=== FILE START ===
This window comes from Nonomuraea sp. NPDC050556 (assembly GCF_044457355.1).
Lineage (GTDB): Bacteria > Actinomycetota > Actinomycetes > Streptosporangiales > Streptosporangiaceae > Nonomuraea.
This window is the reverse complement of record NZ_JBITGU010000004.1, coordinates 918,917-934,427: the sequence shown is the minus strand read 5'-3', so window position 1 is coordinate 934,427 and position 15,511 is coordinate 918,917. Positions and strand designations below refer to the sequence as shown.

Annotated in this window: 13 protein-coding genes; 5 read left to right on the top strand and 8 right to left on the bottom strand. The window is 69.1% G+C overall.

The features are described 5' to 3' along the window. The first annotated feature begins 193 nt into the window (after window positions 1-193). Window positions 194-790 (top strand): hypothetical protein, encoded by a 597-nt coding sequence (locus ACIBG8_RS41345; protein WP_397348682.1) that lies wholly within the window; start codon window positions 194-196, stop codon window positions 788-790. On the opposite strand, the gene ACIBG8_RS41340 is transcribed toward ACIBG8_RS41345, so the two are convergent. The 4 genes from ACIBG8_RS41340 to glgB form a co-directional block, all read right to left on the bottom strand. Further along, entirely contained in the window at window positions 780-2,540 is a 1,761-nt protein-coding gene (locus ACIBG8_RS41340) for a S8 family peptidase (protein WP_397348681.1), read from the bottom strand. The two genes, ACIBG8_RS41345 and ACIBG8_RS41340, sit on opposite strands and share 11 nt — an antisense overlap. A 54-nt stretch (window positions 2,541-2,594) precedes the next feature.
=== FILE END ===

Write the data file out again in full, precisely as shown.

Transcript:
This window comes from Nonomuraea sp. NPDC050556 (assembly GCF_044457355.1).
Lineage (GTDB): Bacteria > Actinomycetota > Actinomycetes > Streptosporangiales > Streptosporangiaceae > Nonomuraea.
This window is the reverse complement of record NZ_JBITGU010000004.1, coordinates 918,917-934,427: the sequence shown is the minus strand read 5'-3', so window position 1 is coordinate 934,427 and position 15,511 is coordinate 918,917. Positions and strand designations below refer to the sequence as shown.

Annotated in this window: 13 protein-coding genes; 5 read left to right on the top strand and 8 right to left on the bottom strand. The window is 69.1% G+C overall.

The features are described 5' to 3' along the window. The first annotated feature begins 193 nt into the window (after window positions 1-193). Window positions 194-790 (top strand): hypothetical protein, encoded by a 597-nt coding sequence (locus ACIBG8_RS41345; protein WP_397348682.1) that lies wholly within the window; start codon window positions 194-196, stop codon window positions 788-790. On the opposite strand, the gene ACIBG8_RS41340 is transcribed toward ACIBG8_RS41345, so the two are convergent. The 4 genes from ACIBG8_RS41340 to glgB form a co-directional block, all read right to left on the bottom strand. Further along, entirely contained in the window at window positions 780-2,540 is a 1,761-nt protein-coding gene (locus ACIBG8_RS41340) for a S8 family peptidase (protein WP_397348681.1), read from the bottom strand. The two genes, ACIBG8_RS41345 and ACIBG8_RS41340, sit on opposite strands and share 11 nt — an antisense overlap. A 54-nt stretch (window positions 2,541-2,594) precedes the next feature.